Consulting secondary school students on increasing participation in their own assessment in Northern Ireland

Leitch, R., Odena, O. , Gardner, J., Lundy, L., Mitchell, S., Galanouli, D. and Clough, P. (2007) Consulting secondary school students on increasing participation in their own assessment in Northern Ireland. In: European Conference on Educational Research (ECER), the Annual Conference of the European Educational Research Association (EERA), University of Ghent, Belgium, 19-21 Sep 2007,

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The Consulting Pupils on the Assessment of their Learning (CPAL) project comprised three interrelated studies focusing on (1) the development of Annual Pupil profiles in NI in the context of giving pupils ‘a voice’ (Lundy, 2007); (2) students' perceptions of ‘AfL classrooms’; and (3) teachers' and parents' perceptions of pupils increasing participation in assessment. This paper presents the main findings and educational implications of studies 2 and 3 which consulted pupils at key stage 3 (11-14 years). It identifies teachers', parents' and students' perceptions of the increasing pupil participation in the assessment of their own classroom learning. Preliminary findings of this twenty-one month study, completed at the end of February 2007, were presented in this ECER Children's Rights Network last year (see Leitch et al. 2006). This presentation updates some of the main findings for Key stage 3 pupils. The samples included approximately 200 students and a sample of their parents (n=180) from six post-primary schools in Northern Ireland, as well as 11 teachers of different subjects (i.e. Arts, Maths, English, Geography and Science). All teachers were engaged in an in-service course to help them embed Assessment for Learning (AfL) - a pedagogical approach that emphasizes the use of formative assessment to help students take control of their own learning by being aware of where they are, ‘where they need to go to improve, and how best to get there’ (Gardner, 2006). It establishes that, where principles of AfL are embedded in practice, pupils can experience high levels of participation in their learning and assessment. However, the relationship between consultation and participation requires further clarification and there is a need is to promote greater consistency amongst teachers in understanding what consultation means from a rights-based perspective.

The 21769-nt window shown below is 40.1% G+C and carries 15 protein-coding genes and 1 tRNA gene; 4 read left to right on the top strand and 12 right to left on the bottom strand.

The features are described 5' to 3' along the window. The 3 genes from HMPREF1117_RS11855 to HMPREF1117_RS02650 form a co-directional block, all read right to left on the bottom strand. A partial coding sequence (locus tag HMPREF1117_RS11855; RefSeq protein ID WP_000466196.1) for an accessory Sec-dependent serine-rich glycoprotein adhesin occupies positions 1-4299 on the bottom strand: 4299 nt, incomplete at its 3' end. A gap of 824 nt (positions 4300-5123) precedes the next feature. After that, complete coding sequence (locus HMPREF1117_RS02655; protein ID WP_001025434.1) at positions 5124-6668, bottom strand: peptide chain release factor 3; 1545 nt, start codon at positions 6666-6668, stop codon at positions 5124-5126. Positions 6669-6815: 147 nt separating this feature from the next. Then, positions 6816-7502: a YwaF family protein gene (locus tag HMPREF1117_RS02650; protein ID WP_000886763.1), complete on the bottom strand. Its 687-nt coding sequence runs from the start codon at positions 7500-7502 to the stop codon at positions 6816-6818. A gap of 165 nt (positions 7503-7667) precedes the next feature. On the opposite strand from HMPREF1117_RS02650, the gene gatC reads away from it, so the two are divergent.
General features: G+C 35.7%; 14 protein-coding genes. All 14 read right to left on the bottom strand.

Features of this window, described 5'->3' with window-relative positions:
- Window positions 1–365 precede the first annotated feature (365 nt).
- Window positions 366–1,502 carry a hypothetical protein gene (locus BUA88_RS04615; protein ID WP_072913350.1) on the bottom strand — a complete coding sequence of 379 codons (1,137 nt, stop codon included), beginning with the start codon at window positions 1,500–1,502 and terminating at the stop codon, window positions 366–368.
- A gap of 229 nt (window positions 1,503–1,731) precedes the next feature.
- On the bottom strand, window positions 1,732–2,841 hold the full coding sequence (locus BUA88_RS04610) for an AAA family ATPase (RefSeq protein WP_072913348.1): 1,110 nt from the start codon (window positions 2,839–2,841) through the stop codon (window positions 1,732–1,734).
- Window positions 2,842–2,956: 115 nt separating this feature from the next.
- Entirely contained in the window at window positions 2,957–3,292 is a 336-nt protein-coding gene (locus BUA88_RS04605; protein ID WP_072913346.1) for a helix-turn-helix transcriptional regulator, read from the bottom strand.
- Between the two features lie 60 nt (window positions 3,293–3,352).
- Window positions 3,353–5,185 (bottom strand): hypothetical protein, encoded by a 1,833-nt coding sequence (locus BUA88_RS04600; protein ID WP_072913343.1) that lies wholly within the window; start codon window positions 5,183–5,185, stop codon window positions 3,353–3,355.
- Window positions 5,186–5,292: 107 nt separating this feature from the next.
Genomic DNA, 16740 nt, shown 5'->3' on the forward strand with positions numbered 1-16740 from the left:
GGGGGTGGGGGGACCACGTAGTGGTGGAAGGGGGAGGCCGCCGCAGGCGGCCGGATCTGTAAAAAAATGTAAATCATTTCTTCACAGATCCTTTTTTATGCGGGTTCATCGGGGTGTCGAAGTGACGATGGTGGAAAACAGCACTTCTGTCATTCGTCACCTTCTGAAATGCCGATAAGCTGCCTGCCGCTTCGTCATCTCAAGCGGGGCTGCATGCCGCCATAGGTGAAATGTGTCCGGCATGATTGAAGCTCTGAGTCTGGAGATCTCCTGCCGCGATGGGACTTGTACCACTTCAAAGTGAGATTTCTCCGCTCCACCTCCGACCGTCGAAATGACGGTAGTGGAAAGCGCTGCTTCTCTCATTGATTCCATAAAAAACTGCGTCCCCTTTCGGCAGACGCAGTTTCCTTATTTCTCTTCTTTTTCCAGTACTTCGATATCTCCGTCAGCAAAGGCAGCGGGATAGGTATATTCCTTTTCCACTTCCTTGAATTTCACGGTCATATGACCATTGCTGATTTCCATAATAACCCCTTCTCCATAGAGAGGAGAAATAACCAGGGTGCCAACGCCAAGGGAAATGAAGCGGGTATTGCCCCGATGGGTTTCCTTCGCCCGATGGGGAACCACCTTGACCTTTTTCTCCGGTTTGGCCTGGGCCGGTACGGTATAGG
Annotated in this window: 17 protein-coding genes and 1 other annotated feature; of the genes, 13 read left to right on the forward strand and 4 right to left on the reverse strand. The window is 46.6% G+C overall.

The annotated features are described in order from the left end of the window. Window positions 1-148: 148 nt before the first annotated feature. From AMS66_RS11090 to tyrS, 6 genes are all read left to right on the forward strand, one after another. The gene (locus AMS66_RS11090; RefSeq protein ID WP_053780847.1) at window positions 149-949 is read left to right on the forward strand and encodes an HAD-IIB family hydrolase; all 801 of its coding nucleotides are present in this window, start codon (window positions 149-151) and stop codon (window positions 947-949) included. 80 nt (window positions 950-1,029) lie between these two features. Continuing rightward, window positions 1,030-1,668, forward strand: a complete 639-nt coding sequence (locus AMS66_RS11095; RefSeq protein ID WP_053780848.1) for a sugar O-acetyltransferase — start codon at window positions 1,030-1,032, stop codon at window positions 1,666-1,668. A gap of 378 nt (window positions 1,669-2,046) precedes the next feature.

Item Type:Conference Proceedings
Additional Information:This research was funded by the Economic and Social Research Council (ESRC) Teaching and Learning Research Programme (TLRP)
Glasgow Author(s) Enlighten ID:Odena, Professor Oscar
Authors: Leitch, R., Odena, O., Gardner, J., Lundy, L., Mitchell, S., Galanouli, D., and Clough, P.
College/School:College of Social Sciences > School of Education > Robert Owen Centre

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